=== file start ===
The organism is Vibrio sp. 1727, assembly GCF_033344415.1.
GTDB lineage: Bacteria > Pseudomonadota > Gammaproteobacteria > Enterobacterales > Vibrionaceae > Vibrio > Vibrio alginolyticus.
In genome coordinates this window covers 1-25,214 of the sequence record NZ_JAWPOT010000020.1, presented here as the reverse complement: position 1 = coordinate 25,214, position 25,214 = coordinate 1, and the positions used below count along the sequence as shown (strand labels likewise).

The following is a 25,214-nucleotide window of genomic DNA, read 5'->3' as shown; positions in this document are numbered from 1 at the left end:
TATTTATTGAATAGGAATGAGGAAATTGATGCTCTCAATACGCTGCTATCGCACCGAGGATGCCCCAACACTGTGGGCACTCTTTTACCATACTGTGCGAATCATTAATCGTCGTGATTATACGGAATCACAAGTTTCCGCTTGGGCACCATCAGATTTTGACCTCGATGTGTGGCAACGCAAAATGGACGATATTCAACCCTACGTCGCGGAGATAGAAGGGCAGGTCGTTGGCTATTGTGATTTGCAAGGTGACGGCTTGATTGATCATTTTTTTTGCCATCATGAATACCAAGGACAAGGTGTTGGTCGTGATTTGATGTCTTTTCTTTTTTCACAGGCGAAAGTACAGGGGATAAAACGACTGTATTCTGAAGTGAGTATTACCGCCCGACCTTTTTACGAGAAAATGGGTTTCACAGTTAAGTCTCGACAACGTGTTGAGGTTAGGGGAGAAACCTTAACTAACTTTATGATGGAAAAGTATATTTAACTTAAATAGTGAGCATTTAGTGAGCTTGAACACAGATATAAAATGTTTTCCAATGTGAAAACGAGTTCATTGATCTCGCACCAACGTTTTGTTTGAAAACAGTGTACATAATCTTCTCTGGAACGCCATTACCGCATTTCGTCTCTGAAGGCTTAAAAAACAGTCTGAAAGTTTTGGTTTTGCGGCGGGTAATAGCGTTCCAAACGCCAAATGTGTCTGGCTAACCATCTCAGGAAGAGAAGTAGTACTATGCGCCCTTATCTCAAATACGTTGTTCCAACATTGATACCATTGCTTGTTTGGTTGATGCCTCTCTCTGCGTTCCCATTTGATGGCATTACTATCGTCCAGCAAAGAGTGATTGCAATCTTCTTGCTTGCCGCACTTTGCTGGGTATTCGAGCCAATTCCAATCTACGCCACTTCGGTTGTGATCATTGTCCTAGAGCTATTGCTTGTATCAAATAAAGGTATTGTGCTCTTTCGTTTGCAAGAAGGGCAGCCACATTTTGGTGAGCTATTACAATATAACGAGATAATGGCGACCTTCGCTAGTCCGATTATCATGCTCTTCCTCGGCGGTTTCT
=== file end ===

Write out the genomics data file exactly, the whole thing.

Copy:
The organism is Vibrio sp. 1727, assembly GCF_033344415.1.
GTDB lineage: Bacteria > Pseudomonadota > Gammaproteobacteria > Enterobacterales > Vibrionaceae > Vibrio > Vibrio alginolyticus.
In genome coordinates this window covers 1-25,214 of the sequence record NZ_JAWPOT010000020.1, presented here as the reverse complement: position 1 = coordinate 25,214, position 25,214 = coordinate 1, and the positions used below count along the sequence as shown (strand labels likewise).

The following is a 25,214-nucleotide window of genomic DNA, read 5'->3' as shown; positions in this document are numbered from 1 at the left end:
TATTTATTGAATAGGAATGAGGAAATTGATGCTCTCAATACGCTGCTATCGCACCGAGGATGCCCCAACACTGTGGGCACTCTTTTACCATACTGTGCGAATCATTAATCGTCGTGATTATACGGAATCACAAGTTTCCGCTTGGGCACCATCAGATTTTGACCTCGATGTGTGGCAACGCAAAATGGACGATATTCAACCCTACGTCGCGGAGATAGAAGGGCAGGTCGTTGGCTATTGTGATTTGCAAGGTGACGGCTTGATTGATCATTTTTTTTGCCATCATGAATACCAAGGACAAGGTGTTGGTCGTGATTTGATGTCTTTTCTTTTTTCACAGGCGAAAGTACAGGGGATAAAACGACTGTATTCTGAAGTGAGTATTACCGCCCGACCTTTTTACGAGAAAATGGGTTTCACAGTTAAGTCTCGACAACGTGTTGAGGTTAGGGGAGAAACCTTAACTAACTTTATGATGGAAAAGTATATTTAACTTAAATAGTGAGCATTTAGTGAGCTTGAACACAGATATAAAATGTTTTCCAATGTGAAAACGAGTTCATTGATCTCGCACCAACGTTTTGTTTGAAAACAGTGTACATAATCTTCTCTGGAACGCCATTACCGCATTTCGTCTCTGAAGGCTTAAAAAACAGTCTGAAAGTTTTGGTTTTGCGGCGGGTAATAGCGTTCCAAACGCCAAATGTGTCTGGCTAACCATCTCAGGAAGAGAAGTAGTACTATGCGCCCTTATCTCAAATACGTTGTTCCAACATTGATACCATTGCTTGTTTGGTTGATGCCTCTCTCTGCGTTCCCATTTGATGGCATTACTATCGTCCAGCAAAGAGTGATTGCAATCTTCTTGCTTGCCGCACTTTGCTGGGTATTCGAGCCAATTCCAATCTACGCCACTTCGGTTGTGATCATTGTCCTAGAGCTATTGCTTGTATCAAATAAAGGTATTGTGCTCTTTCGTTTGCAAGAAGGGCAGCCACATTTTGGTGAGCTATTACAATATAACGAGATAATGGCGACCTTCGCTAGTCCGATTATCATGCTCTTCCTCGGCGGTTTCT